Thank you very much for the opportunity to comment on this very valuable competition and very important prize.

    I would suggest that in addition to “Information can be uploaded and sent to the government rapidly”, the competitors should be challenged to have their systems achieve deep integration and buy-in from the local government. Competitors should aim to develop solutions that are seen by the governments as potential feasible and sustainable long term solutions for the civil registration organization of the governments themselves.

    Some responses to the previous three comments (in three separate comments):
    @duffus75 - you wrote:
    “the choice of country is critical. It will be necessary to find a country that embraces the concept of a “legal sandbox” for the duration of the solution deployment.”
    > Agreed. Certainly the conducting of this XPrize will need to comport with all local/State laws/legal requirements (in the test country). You may want to clarify the phrase ‘legal sandbox’ in the context of this XPrize.
    Also: I agree that encryption of all data collected (even while experimental, or propositional, in the context of an XPrize) would be mandatory.
    As for you final comment (Round 2) and a “permanent form of legal ID”…this may be tricky; the 'deliverables of the XPrize should be a viable (legal, etc.), secure (encrypted, privacy-protected), and efficient (‘robust’ under the conditions of a putative refugee camp) refugee identification system…However, it need not be “permanent” or even 100% “legal” – in the context of the XPrize Challenge – that can come later in the ‘targeted’ refugee population (should the solution be adopted in some form). Rather, it need only be viable, secure and efficient (as noted and/or as defined by the designers) FOR THE PURPOSES of the XPrize challenge.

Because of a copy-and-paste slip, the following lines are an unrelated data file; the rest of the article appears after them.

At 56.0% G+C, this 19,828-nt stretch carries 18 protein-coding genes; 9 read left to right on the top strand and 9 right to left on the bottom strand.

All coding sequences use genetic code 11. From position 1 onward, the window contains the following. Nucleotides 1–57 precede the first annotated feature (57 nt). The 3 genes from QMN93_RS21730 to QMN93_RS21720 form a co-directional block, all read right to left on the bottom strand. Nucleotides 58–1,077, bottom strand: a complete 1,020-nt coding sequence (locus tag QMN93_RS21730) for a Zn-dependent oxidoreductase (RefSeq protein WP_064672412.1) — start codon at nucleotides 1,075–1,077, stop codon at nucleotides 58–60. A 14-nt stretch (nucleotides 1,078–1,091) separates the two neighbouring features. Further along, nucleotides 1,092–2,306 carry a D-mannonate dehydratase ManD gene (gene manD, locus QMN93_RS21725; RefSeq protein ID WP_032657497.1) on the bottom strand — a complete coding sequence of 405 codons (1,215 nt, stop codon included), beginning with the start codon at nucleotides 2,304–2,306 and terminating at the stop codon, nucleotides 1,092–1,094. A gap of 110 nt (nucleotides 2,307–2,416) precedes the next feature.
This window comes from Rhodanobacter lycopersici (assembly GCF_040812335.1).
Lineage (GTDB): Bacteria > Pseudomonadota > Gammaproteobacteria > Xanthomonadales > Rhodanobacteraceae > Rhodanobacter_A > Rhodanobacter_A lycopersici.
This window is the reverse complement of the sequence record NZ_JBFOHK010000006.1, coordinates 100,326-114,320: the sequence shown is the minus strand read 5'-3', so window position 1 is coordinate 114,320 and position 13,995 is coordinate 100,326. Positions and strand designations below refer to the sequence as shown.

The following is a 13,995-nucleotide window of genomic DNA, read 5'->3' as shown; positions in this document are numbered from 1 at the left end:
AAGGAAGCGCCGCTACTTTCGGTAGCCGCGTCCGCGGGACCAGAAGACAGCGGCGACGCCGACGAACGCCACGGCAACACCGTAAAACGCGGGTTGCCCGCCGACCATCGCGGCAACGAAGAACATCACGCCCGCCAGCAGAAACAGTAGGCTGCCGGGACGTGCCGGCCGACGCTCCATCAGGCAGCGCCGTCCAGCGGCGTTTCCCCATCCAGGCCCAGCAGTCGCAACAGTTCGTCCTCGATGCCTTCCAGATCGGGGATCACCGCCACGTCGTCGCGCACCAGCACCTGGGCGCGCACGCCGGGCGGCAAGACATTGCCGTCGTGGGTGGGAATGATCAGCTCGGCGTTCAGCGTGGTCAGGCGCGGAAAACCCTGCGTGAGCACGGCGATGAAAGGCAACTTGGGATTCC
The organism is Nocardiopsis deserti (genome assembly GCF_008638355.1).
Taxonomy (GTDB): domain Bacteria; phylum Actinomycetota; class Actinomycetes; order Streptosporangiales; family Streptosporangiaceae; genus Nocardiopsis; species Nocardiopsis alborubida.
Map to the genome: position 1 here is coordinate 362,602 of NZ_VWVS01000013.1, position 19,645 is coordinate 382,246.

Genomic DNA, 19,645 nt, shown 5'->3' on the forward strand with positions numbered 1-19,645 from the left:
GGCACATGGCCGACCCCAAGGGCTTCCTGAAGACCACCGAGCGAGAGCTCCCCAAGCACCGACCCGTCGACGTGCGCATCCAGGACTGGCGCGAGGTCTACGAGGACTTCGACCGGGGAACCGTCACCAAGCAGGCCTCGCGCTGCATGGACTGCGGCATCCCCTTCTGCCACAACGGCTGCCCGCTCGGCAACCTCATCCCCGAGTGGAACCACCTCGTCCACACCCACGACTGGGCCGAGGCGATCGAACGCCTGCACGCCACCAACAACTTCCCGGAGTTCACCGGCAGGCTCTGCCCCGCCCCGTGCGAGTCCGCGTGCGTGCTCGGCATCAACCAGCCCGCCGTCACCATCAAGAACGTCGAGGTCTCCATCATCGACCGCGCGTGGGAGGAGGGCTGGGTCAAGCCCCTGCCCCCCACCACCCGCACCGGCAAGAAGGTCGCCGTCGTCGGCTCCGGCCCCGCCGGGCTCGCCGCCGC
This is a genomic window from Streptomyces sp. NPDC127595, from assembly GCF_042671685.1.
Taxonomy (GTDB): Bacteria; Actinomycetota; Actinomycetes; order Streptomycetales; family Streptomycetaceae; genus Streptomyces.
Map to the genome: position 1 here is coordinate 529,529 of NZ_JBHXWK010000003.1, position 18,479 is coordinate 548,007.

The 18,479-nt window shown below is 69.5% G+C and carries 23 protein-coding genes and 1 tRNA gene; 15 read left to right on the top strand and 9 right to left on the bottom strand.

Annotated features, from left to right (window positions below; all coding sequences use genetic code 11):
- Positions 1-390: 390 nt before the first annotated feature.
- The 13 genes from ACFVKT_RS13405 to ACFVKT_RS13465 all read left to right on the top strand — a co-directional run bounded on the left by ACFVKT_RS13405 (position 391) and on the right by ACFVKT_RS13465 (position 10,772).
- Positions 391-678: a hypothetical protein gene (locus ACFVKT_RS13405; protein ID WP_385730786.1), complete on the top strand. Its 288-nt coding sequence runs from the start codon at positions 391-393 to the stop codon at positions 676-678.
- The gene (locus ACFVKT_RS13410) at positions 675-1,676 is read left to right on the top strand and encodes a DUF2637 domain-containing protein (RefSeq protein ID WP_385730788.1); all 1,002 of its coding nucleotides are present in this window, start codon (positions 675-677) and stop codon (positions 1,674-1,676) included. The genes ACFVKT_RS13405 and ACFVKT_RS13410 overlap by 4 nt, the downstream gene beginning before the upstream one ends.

@HumTraffBdMbr - your questions:
    1] “What’s in this for me? Why should I trust this government to keep this information on me?”
    It seems, at first consideration, that the answers to your questions MAY come down to basic Public Relations…Plus, an appeal to people’s humanitarian values and concerns. Developing trust (as always) and finding the right ‘test bed’ population on which to conduct the XPrize challenge would be key preconditions.
    2] Also, the solutions proposed here are pointed at Third-World cultures: would people in First-World cultures be willing to use them?
    Yes, perhaps the ‘first world’ (now called 'developed world, as contrasted with ‘developing world’) population could be the aforementioned ‘test bed’ population; so, we might have a ‘twofer’ (i.e., a test bed population AND a ‘buy in’ from a developed world nation, or sub-population within that nation). But you might want to clarify for us WHEN this use (of a proposed ID system) by a developed world culture would be/is to be adopted.